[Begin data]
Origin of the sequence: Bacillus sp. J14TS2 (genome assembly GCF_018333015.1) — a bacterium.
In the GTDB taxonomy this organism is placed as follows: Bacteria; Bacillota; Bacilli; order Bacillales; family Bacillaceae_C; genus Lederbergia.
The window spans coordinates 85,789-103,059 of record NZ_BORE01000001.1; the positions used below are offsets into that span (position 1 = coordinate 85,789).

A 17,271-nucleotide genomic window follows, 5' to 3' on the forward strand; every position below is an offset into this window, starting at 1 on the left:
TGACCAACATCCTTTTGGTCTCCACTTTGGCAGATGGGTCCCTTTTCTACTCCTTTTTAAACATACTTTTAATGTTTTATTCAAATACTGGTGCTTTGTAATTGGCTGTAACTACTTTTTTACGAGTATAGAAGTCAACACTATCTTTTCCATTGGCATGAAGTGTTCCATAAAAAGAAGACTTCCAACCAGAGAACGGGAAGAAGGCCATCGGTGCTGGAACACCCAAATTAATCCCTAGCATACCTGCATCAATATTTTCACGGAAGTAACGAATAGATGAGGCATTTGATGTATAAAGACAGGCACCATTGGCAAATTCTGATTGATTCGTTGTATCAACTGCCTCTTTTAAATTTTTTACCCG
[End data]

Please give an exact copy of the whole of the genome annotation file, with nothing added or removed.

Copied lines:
Origin of the sequence: Bacillus sp. J14TS2 (genome assembly GCF_018333015.1) — a bacterium.
In the GTDB taxonomy this organism is placed as follows: Bacteria; Bacillota; Bacilli; order Bacillales; family Bacillaceae_C; genus Lederbergia.
The window spans coordinates 85,789-103,059 of record NZ_BORE01000001.1; the positions used below are offsets into that span (position 1 = coordinate 85,789).

A 17,271-nucleotide genomic window follows, 5' to 3' on the forward strand; every position below is an offset into this window, starting at 1 on the left:
TGACCAACATCCTTTTGGTCTCCACTTTGGCAGATGGGTCCCTTTTCTACTCCTTTTTAAACATACTTTTAATGTTTTATTCAAATACTGGTGCTTTGTAATTGGCTGTAACTACTTTTTTACGAGTATAGAAGTCAACACTATCTTTTCCATTGGCATGAAGTGTTCCATAAAAAGAAGACTTCCAACCAGAGAACGGGAAGAAGGCCATCGGTGCTGGAACACCCAAATTAATCCCTAGCATACCTGCATCAATATTTTCACGGAAGTAACGAATAGATGAGGCATTTGATGTATAAAGACAGGCACCATTGGCAAATTCTGATTGATTCGTTGTATCAACTGCCTCTTTTAAATTTTTTACCCG